Thermal storage

Thermal energy storage can be subdivided into different technologies such as storage of sensible heat, storage of latent heat as well as thermos-chemical and absorption storage. Low-temperature thermal energy storage can be operated below 200°C and is mainly applied to heating and cooling of buildings and district heating and cooling (DHC) using waste heat from different sources or renewable energy sources.
High temperature thermal energy storage plays an important role in the integration of renewable energy sources, first of all the concentrated solar power (CSP) in the energy systems and in the recovery of high-temperature waste heat from industry. According to the length of time for which the thermal energy must be stored, systems can also be divided into ‘short-term’ (seconds-minutes) and ‘long-term’ (hours-seasons) energy storage.

List of projects where this technology is being implemented.

STORM

The STORM project tackles energy efficiency at district level by developing an innovative district heating & cooling (DHC) network controller. Based on self-learning algorithms, the developed controller will enable to maximize the use of waste heat and renewable energy sources in DHC networks....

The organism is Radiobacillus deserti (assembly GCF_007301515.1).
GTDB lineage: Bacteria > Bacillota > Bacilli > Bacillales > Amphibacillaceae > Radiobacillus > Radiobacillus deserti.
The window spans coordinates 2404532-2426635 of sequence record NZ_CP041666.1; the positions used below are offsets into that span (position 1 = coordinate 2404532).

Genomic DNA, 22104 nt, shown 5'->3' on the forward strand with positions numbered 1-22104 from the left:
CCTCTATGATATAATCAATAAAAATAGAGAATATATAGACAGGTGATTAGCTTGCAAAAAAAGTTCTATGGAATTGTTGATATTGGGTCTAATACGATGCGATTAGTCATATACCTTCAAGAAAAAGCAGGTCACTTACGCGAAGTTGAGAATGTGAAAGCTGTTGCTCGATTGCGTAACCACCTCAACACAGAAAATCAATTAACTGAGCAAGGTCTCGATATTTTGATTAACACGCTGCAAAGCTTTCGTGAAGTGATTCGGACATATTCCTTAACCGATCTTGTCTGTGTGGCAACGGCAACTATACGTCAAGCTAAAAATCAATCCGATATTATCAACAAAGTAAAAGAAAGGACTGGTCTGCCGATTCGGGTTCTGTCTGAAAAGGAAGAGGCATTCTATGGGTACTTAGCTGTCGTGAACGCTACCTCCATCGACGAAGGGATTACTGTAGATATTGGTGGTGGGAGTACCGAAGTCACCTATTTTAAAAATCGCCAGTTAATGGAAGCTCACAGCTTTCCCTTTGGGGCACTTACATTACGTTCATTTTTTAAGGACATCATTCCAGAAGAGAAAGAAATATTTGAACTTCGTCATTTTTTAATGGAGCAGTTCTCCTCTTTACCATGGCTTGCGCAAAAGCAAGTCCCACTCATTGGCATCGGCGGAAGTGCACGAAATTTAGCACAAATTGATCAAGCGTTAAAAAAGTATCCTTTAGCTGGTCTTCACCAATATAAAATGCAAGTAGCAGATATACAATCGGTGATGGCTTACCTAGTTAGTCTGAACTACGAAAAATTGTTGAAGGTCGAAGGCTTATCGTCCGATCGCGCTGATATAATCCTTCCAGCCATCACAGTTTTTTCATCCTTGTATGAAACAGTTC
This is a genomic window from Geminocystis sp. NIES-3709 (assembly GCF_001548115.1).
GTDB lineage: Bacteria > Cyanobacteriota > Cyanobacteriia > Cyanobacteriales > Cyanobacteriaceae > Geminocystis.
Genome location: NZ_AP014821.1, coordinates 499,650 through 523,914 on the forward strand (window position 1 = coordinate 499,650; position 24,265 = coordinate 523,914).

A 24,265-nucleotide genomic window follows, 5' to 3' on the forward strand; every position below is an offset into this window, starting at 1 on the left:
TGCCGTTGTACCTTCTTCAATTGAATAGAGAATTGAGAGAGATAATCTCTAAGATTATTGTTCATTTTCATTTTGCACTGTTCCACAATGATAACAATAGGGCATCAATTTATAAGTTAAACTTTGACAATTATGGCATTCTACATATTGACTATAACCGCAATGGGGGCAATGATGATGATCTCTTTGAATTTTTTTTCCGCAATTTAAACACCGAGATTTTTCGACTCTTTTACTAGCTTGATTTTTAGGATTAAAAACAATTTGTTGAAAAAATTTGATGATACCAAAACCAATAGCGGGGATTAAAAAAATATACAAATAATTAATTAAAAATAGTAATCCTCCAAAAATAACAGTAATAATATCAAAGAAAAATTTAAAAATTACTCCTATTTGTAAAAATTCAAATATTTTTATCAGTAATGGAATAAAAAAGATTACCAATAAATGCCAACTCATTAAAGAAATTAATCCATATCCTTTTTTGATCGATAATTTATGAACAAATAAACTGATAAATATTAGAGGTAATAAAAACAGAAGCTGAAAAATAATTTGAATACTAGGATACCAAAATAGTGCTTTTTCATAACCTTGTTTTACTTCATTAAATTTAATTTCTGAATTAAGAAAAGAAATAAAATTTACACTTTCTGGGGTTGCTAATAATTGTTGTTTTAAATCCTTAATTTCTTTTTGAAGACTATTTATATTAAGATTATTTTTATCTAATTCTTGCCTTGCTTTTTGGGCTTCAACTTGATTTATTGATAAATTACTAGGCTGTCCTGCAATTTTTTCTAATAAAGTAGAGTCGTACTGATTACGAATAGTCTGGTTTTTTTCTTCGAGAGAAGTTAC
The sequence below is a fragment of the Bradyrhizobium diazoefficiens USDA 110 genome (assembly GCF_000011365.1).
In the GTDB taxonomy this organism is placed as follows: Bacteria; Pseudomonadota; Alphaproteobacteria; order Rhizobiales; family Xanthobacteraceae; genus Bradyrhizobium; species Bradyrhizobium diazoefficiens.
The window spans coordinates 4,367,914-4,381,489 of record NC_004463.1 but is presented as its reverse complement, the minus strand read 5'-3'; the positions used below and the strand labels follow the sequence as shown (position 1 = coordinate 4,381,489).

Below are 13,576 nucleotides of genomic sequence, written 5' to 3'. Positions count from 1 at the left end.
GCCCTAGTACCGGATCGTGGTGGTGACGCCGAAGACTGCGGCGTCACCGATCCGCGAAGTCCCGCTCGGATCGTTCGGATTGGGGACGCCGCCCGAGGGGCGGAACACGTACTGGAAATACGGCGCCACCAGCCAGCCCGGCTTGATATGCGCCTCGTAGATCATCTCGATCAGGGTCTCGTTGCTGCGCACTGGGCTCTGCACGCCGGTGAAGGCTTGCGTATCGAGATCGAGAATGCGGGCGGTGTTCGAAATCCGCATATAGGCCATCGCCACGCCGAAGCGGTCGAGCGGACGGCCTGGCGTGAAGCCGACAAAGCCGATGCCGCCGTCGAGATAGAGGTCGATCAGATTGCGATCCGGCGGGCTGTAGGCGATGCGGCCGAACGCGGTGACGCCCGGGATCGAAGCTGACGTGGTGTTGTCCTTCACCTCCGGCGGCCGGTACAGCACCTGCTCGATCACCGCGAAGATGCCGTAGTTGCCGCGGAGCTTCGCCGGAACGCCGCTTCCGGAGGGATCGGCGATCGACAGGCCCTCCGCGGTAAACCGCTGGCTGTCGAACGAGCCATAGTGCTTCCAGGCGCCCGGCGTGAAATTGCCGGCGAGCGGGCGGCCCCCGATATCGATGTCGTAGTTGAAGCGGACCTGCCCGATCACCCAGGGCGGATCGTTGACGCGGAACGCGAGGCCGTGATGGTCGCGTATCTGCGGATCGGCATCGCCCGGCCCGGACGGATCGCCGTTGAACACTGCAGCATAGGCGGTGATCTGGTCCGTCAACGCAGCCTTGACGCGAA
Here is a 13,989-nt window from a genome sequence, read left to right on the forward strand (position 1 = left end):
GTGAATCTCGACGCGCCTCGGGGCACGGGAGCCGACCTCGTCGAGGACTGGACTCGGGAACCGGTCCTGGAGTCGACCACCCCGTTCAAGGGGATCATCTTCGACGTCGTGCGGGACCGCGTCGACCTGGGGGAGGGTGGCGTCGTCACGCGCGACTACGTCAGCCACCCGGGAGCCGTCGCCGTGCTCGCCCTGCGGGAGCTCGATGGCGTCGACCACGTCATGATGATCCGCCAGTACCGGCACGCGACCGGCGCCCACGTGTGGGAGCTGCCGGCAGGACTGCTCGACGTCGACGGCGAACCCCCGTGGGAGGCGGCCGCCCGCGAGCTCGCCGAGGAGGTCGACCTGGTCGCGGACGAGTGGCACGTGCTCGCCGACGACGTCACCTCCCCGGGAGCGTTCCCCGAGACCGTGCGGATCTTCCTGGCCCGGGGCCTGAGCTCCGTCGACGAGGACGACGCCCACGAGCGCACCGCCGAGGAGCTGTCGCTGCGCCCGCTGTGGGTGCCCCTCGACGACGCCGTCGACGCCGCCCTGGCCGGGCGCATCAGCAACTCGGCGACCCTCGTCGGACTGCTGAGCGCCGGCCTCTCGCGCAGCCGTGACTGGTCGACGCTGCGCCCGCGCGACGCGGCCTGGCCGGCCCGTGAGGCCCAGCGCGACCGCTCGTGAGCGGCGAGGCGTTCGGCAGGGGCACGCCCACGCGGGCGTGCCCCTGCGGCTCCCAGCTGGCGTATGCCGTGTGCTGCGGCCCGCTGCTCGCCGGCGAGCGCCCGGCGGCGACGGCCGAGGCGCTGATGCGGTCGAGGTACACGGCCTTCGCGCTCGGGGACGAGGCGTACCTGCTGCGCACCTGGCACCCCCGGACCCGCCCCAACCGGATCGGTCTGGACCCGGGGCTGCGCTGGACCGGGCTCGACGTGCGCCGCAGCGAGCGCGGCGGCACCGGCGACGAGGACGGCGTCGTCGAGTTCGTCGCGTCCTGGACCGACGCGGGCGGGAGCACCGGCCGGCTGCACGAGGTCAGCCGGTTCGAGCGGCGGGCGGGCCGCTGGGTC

List of demo sites where this technology is being implemented.

STORM Site Rottne

The Växjö Energi district heating system in Rottne (Sweden) is the second largest high temperature distribution network in Rottne, Växjö. It makes up about 10,300 metres with a total volume of about 64 m³. The production is based on two bio-fuel boilers (1.5 MW and 1.2 MW), complemented with a...

STORM Site Heerlen

In the STORM demonstration site in Heerlen, flooded mine galleries act as a renewable heat source and provide a total of 500,000 m² floor area connected to a low temperature district heating and cooling network. The Heerlen system, operated by Mijnwater BV, consists of two hot wells in the northern...